CAMPUS: Recycling documentary to raise awareness

McGill alumni Jodie Martinson and Emmanuel Cappellin, both Arts 2006 graduates, worked over the summer to prepare a 30-minute documentary on the state of recycling at McGill that will premiere in the Lev Bukhman room this Thursday. The film also seeks to determine who is responsible for what they describe as McGill’s failures with respect to recycling and to propose long term solutions for individuals and for the administration.

The two environmentalist-filmmakers see a gap between knowledge and action at McGill.

“McGill as an institution has all sorts of experts on things like recycling and environmental issues in general,” Martinson said. “So why is it then, with so much expertise, that we have this disconnect between what we know and what we do on our campus? So while lots of people could talk to you about the importance of recycling… in actual fact we have a recycling system that is not doing that well.”

Martinson and Cappellin’s documentary presents a multi-factor analysis of the failure which takes many reasons into account as opposed to pointing the finger at one individual or office.

“Perhaps it’s a lack of funding, perhaps a lack of user awareness, perhaps it’s a structural problem with McGill administration and a big disconnect between people that run the environment office and the people that actually do waste management at McGill,” Martinson said. “There are all sorts of communication and administrative problems. And then, there is just a lack of vision from up high at McGill. We don’t have anyone saying that it’s very important that we become an environmental leader in our community.”

The filmmakers pointed to the lack of proper marking at recycling stations as an example of part of the problem. By not labeling slots for paper, cans and bottles at some recycling stations, individuals accidentally end up improperly recycling, perhaps by putting a juice box in the paper stream, which contaminates the recyclables.

According to the Sustainable McGill Project, of 57 recycling bins sampled only 18 of them had no contamination whatsoever.

Manager of the Department of Environmental Health and Safety Wayne Wood said that in many ways an institution’s recycling is a reflection of the services available by the municipality.

“In terms of financial incentives for recycling, they are less in Montreal than in most other municipalities,” said Wood.

Wood pointed to the low cost of disposing waste in Montreal as part of lack of incentives.

“[McGill] pays a company to dispose of its waste. It’s about thirty-five dollars per ton to dispose of waste in Montreal. The cost of disposing of waste in Toronto is much greater than that. So in Toronto if you recycle and divert a ton of waste into recycling, even if you don’t get any money from your recycling, you save more money. Take that same amount of work, that same amount of effort, that same amount of energy, and you’re only save half as much in Montreal,” he said.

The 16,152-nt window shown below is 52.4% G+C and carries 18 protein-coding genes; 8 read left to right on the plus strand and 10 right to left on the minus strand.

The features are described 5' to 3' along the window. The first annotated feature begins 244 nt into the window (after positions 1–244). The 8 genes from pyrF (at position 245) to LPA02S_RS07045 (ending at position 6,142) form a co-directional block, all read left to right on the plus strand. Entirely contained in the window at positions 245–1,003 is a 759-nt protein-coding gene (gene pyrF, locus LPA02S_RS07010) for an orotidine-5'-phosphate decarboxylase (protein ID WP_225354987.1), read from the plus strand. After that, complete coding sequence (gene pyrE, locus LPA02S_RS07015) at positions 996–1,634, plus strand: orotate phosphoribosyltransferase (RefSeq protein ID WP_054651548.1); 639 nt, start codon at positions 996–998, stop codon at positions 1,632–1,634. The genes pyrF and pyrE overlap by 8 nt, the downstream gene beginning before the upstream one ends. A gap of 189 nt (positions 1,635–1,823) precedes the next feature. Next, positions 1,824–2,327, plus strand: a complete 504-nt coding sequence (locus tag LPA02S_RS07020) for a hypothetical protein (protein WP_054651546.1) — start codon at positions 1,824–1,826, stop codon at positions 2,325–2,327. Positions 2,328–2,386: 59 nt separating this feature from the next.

Echoing the filmmakers concerns, Adela Maciejewski, Sustainable McGill Project Counsel Member, said that there is a lack of communication between the department of Environmental Health and Safety and building services.

“I think that a lot of the problems we have are, at least in part, due to the fact that it’s not altogether clear who’s responsible,” said Maciejewski. “Environmental Health and Safety is responsible for bringing about bins and monitoring how well the system works, whereas facilities is actually responsible for the system itself. But from our perspective, it seems that there is not enough communication between the two.”

Martinson said that the issue is complex and comprehensive and stems from within all of us.

“I think that a lot of students make simple arguments like ‘the administration needs to pick this up’ and ‘why aren’t they doing more on this?’ And we do think that the administration needs to take a much more active role in providing leadership for everyone at McGill on sustainability issues. But we’re also exploring this divide that happens among all of us between knowing better and not doing enough,” Martinson said.

For Cappellin, the best solution is to get students involved, which will ultimately force the administration to make changes as well.

“The ultimate aim of this documentary is to target students and tell students to get involved,” Cappellin said, “and if that involvement and awareness is increased and if our knowledge is put to action, I think that that ultimately changes the way that the administration conducts itself because it puts a great pressure on it.”

Martinson expressed her hope that the documentary would at least serve as a move in the right direction.

“We all have a role to play in these sorts of things on campus. We all just need to do a lot better. Recycling is not going to solve all of our problems, but it’s certainly a good first step.”

The documentary will premiere on Thursday September 28th at 7:00 p.m. in the Lev Bukhman Room.”

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